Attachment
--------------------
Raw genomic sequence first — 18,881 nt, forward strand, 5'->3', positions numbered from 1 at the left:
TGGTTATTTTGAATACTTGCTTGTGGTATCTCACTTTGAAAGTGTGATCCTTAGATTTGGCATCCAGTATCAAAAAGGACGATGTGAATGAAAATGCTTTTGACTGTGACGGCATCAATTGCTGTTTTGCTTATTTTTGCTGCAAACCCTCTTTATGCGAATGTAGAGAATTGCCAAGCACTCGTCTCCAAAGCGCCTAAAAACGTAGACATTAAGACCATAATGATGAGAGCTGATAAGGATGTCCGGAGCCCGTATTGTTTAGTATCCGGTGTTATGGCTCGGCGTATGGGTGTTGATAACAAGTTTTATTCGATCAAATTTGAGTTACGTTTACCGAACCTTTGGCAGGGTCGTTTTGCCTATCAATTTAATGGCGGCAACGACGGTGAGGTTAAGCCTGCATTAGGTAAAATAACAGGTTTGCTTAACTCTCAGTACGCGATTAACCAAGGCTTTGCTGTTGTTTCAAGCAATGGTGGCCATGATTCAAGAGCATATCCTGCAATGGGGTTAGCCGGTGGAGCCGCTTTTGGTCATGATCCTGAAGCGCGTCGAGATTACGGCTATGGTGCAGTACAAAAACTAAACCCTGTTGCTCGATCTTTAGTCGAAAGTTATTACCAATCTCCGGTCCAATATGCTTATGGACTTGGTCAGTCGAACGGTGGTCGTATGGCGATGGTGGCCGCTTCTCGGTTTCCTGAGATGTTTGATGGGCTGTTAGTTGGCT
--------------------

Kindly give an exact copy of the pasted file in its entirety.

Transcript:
Raw genomic sequence first — 18,881 nt, forward strand, 5'->3', positions numbered from 1 at the left:
TGGTTATTTTGAATACTTGCTTGTGGTATCTCACTTTGAAAGTGTGATCCTTAGATTTGGCATCCAGTATCAAAAAGGACGATGTGAATGAAAATGCTTTTGACTGTGACGGCATCAATTGCTGTTTTGCTTATTTTTGCTGCAAACCCTCTTTATGCGAATGTAGAGAATTGCCAAGCACTCGTCTCCAAAGCGCCTAAAAACGTAGACATTAAGACCATAATGATGAGAGCTGATAAGGATGTCCGGAGCCCGTATTGTTTAGTATCCGGTGTTATGGCTCGGCGTATGGGTGTTGATAACAAGTTTTATTCGATCAAATTTGAGTTACGTTTACCGAACCTTTGGCAGGGTCGTTTTGCCTATCAATTTAATGGCGGCAACGACGGTGAGGTTAAGCCTGCATTAGGTAAAATAACAGGTTTGCTTAACTCTCAGTACGCGATTAACCAAGGCTTTGCTGTTGTTTCAAGCAATGGTGGCCATGATTCAAGAGCATATCCTGCAATGGGGTTAGCCGGTGGAGCCGCTTTTGGTCATGATCCTGAAGCGCGTCGAGATTACGGCTATGGTGCAGTACAAAAACTAAACCCTGTTGCTCGATCTTTAGTCGAAAGTTATTACCAATCTCCGGTCCAATATGCTTATGGACTTGGTCAGTCGAACGGTGGTCGTATGGCGATGGTGGCCGCTTCTCGGTTTCCTGAGATGTTTGATGGGCTGTTAGTTGGCT